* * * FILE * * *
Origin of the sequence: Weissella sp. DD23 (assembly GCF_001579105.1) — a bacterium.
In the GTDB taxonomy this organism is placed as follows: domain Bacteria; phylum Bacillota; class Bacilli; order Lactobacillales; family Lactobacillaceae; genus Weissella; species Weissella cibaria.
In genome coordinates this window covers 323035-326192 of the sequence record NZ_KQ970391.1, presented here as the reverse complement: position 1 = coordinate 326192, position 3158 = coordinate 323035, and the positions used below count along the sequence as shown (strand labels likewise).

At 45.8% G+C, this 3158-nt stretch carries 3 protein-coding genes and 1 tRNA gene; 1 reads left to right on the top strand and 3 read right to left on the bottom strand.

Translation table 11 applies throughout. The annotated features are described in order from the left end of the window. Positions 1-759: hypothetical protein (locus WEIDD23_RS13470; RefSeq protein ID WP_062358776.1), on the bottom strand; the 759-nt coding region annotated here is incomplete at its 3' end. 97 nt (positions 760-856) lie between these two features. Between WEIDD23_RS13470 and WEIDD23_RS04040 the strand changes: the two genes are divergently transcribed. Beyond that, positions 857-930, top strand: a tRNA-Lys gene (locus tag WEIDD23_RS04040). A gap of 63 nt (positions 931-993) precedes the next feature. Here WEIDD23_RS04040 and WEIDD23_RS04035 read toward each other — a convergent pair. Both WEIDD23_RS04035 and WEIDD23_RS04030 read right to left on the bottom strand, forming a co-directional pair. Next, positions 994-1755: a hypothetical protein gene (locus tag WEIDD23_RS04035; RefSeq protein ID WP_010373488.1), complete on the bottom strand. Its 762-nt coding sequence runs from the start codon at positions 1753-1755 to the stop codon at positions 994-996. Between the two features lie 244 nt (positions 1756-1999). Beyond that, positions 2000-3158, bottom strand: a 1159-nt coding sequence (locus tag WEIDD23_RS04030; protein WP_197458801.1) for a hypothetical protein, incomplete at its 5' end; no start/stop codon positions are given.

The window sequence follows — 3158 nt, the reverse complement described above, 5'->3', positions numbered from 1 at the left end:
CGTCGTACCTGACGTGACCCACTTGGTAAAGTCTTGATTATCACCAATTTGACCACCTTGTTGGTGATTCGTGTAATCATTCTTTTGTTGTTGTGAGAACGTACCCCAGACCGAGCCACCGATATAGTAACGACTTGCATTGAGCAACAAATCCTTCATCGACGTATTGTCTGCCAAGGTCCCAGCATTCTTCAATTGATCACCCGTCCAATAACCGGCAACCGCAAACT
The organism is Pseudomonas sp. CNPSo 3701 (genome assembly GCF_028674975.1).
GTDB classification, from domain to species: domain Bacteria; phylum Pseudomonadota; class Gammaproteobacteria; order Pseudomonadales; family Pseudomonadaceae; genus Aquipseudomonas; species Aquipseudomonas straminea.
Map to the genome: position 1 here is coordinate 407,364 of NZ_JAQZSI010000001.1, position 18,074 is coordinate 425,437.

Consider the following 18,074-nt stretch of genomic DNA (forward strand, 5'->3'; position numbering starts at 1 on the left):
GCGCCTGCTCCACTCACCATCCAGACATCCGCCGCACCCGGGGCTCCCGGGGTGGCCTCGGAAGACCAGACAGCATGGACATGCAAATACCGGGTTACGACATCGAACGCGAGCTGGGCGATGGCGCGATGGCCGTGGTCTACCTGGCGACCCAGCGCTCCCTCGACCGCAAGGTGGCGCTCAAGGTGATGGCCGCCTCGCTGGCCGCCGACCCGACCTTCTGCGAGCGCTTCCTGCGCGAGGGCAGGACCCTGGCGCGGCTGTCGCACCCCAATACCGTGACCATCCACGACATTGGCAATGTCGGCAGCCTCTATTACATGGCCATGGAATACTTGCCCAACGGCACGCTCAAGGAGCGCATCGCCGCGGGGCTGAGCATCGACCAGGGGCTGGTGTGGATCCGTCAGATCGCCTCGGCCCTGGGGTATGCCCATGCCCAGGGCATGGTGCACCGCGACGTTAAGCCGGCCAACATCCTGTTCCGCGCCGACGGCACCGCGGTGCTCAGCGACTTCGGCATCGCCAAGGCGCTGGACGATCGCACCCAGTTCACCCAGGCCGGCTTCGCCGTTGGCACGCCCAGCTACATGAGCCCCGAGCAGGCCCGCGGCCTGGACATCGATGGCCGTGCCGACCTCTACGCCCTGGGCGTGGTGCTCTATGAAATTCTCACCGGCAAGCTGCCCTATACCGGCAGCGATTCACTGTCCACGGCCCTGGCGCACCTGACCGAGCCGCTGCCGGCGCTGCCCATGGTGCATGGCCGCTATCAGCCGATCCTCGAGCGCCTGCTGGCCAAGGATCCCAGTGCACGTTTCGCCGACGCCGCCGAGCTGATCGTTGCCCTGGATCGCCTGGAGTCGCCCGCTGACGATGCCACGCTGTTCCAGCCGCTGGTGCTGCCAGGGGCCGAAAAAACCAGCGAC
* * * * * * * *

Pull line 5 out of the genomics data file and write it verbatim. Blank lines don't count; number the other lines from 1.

Translation table 11 applies throughout. The annotated features are described in order from the left end of the window. Positions 1-759: hypothetical protein (locus WEIDD23_RS13470; RefSeq protein ID WP_062358776.1), on the bottom strand; the 759-nt coding region annotated here is incomplete at its 3' end. 97 nt (positions 760-856) lie between these two features. Between WEIDD23_RS13470 and WEIDD23_RS04040 the strand changes: the two genes are divergently transcribed. Beyond that, positions 857-930, top strand: a tRNA-Lys gene (locus tag WEIDD23_RS04040). A gap of 63 nt (positions 931-993) precedes the next feature. Here WEIDD23_RS04040 and WEIDD23_RS04035 read toward each other — a convergent pair. Both WEIDD23_RS04035 and WEIDD23_RS04030 read right to left on the bottom strand, forming a co-directional pair. Next, positions 994-1755: a hypothetical protein gene (locus tag WEIDD23_RS04035; RefSeq protein ID WP_010373488.1), complete on the bottom strand. Its 762-nt coding sequence runs from the start codon at positions 1753-1755 to the stop codon at positions 994-996. Between the two features lie 244 nt (positions 1756-1999). Beyond that, positions 2000-3158, bottom strand: a 1159-nt coding sequence (locus tag WEIDD23_RS04030; protein WP_197458801.1) for a hypothetical protein, incomplete at its 5' end; no start/stop codon positions are given.